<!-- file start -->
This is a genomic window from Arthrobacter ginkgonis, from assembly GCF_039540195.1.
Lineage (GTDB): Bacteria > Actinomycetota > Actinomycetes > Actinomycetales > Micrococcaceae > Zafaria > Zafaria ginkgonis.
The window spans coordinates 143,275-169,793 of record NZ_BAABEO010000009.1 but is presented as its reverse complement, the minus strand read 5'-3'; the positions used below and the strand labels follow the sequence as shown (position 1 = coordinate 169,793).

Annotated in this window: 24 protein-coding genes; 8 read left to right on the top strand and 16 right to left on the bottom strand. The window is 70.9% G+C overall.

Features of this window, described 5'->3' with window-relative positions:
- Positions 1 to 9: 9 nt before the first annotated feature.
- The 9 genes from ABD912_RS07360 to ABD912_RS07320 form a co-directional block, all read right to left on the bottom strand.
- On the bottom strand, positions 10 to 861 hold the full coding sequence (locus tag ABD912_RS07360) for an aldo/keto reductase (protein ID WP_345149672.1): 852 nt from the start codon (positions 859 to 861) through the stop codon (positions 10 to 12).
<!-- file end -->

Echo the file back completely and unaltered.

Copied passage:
This is a genomic window from Arthrobacter ginkgonis, from assembly GCF_039540195.1.
Lineage (GTDB): Bacteria > Actinomycetota > Actinomycetes > Actinomycetales > Micrococcaceae > Zafaria > Zafaria ginkgonis.
The window spans coordinates 143,275-169,793 of record NZ_BAABEO010000009.1 but is presented as its reverse complement, the minus strand read 5'-3'; the positions used below and the strand labels follow the sequence as shown (position 1 = coordinate 169,793).

Annotated in this window: 24 protein-coding genes; 8 read left to right on the top strand and 16 right to left on the bottom strand. The window is 70.9% G+C overall.

Features of this window, described 5'->3' with window-relative positions:
- Positions 1 to 9: 9 nt before the first annotated feature.
- The 9 genes from ABD912_RS07360 to ABD912_RS07320 form a co-directional block, all read right to left on the bottom strand.
- On the bottom strand, positions 10 to 861 hold the full coding sequence (locus tag ABD912_RS07360) for an aldo/keto reductase (protein ID WP_345149672.1): 852 nt from the start codon (positions 859 to 861) through the stop codon (positions 10 to 12).